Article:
Start a business in 2012? You can claim up to $5,000 of business start-up and $5,000 of organizational costs  incurred before you opened your doors. The $5,000 deduction is reduced by the amount your total start-up or organizational costs exceed $50,000. Any remaining costs must be amortized.

6. Professional Fees and Training Costs

Any fees associated with the following are fully deductible as a cost of doing business:

  • Training (classes, seminars, certificates, books etc.)
  • Professional organization membership fees.
  • Fees for lawyers, tax professionals or consultants (although any work related to future years must be deducted over the life of that service/use).

7. Equipment and Software Purchases

The Section 179 deduction allows you to fully deduct the cost (up to $500,000) of assets purchased in 2012, including computers, furniture, certain business software, vehicles and manufacturing equipment. A new “Bonus Depreciation” provision also allows you to depreciate an additional 50% of the cost of certain property after you’ve taken the Section 179 deduction and in addition to the standard depreciation deduction. IRS.gov offers more information about Section 179.

8. Moving Costs

Did you move in 2012 as a result of your business? If your new workplace is 50 miles further from your home than your previous workplace, you may be able to deduct certain moving costs on your individual 1040 tax return.

9. Hiring Veterans

Did you hire a veteran in 2012? You may be eligible to claim a tax credit. Under the Vow to Hire Heroes Act of 2011, if you hired a veteran who had been unemployed for at least four weeks, you can claim a credit for 40% of the first $6,000 in wages (up to $2,400).

If you hire a veteran who’s been unemployed for at least six months, the credit goes up to 40% of the first $14,000 of wages (up to $5,600).

10. Charitable Donations

Charitable contributions can qualify as tax deductions against your business’ annual tax liability. Cash or other monetary contributions may be tax deductible as long as they are not set aside for use by a specific person. Contributions must also be made during the tax year to be eligible for a deduction, regardless of the accounting method you use.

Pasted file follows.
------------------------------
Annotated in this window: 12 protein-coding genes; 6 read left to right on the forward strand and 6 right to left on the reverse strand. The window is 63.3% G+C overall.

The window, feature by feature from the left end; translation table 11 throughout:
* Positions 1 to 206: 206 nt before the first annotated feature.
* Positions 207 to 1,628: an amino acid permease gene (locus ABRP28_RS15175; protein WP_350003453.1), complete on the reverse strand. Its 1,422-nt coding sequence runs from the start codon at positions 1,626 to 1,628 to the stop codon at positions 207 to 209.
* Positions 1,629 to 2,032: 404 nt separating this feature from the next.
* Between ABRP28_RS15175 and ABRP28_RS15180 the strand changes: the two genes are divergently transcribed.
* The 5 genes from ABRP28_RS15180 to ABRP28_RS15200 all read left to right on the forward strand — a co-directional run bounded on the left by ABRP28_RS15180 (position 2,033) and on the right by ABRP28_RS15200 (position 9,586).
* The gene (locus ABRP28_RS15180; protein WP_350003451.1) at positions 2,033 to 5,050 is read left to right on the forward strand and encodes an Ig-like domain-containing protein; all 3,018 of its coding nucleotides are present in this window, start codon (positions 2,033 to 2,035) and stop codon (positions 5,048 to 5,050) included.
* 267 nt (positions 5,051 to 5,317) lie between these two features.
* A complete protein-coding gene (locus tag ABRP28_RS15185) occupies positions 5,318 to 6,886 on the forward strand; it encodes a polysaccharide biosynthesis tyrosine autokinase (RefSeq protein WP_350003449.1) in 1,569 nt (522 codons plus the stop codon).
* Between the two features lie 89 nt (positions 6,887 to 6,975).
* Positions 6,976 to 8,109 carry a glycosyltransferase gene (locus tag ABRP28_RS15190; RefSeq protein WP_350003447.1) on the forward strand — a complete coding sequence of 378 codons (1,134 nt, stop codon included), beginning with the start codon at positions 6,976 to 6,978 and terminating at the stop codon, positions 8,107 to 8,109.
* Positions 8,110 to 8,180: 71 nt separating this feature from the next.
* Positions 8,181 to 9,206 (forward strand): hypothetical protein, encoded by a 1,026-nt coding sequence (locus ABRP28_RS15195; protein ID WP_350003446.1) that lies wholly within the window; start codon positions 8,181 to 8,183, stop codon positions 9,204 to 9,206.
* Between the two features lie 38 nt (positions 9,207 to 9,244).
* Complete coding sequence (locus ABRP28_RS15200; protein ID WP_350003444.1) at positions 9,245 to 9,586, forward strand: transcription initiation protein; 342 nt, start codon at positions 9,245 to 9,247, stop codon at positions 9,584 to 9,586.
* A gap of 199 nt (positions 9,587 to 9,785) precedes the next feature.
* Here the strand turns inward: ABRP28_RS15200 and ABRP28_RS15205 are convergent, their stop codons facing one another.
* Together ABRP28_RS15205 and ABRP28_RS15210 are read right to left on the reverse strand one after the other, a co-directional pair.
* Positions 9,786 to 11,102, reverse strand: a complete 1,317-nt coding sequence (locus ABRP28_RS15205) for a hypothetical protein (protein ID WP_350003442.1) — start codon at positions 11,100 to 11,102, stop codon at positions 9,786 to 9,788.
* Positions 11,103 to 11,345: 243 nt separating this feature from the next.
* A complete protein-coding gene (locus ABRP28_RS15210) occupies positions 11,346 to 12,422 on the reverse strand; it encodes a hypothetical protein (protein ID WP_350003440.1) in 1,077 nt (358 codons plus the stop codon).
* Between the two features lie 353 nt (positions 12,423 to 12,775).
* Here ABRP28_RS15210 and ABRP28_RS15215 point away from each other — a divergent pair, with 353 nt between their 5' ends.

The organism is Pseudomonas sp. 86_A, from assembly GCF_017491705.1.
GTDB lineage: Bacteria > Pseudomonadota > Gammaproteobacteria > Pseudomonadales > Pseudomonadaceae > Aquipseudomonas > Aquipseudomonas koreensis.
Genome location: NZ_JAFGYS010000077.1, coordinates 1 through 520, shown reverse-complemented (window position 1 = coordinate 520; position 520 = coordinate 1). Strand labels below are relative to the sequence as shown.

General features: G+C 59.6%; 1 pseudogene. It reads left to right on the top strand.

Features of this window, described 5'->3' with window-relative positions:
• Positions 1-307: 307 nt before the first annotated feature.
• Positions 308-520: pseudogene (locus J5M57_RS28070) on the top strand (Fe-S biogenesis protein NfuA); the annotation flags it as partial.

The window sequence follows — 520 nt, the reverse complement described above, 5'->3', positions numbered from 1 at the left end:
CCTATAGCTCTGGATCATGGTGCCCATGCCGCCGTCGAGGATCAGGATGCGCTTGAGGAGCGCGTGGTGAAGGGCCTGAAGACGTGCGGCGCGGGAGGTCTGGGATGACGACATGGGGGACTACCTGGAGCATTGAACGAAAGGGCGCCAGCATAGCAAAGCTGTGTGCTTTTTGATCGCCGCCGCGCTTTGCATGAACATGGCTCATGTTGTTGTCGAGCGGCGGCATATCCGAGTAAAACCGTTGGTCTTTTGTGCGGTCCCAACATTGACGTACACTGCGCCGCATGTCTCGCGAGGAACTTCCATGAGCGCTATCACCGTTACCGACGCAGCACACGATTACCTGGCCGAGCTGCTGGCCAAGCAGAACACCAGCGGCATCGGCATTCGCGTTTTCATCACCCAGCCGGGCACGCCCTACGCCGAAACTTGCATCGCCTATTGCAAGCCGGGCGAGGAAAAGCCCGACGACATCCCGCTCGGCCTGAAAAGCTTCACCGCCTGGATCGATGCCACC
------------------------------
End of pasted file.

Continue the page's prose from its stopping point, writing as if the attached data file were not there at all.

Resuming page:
When you file your claim you’ll need to use Form 1040, Schedule A and itemize each deduction. You can also deduct the fair market value donations of property, including inventory and any costs associated with volunteer work such as the costs for hosting a fundraising event. This guide from the IRS explains more about the charitable giving tax deduction.

Tax Deductions Photo via Shutterstock

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US Small Business Administration

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9 Reactions

  1. Great info here. The home office deduction is one that is always a bit confusing. Thanks for sharing your insights with us.


  2. This is some great info! Thank you for the tips/

  3. Great information for business owners. Cheers.

  4. I was looking for some information regarding this and finally got one. Thanks for sharing the tips with us. The article was a great help to me.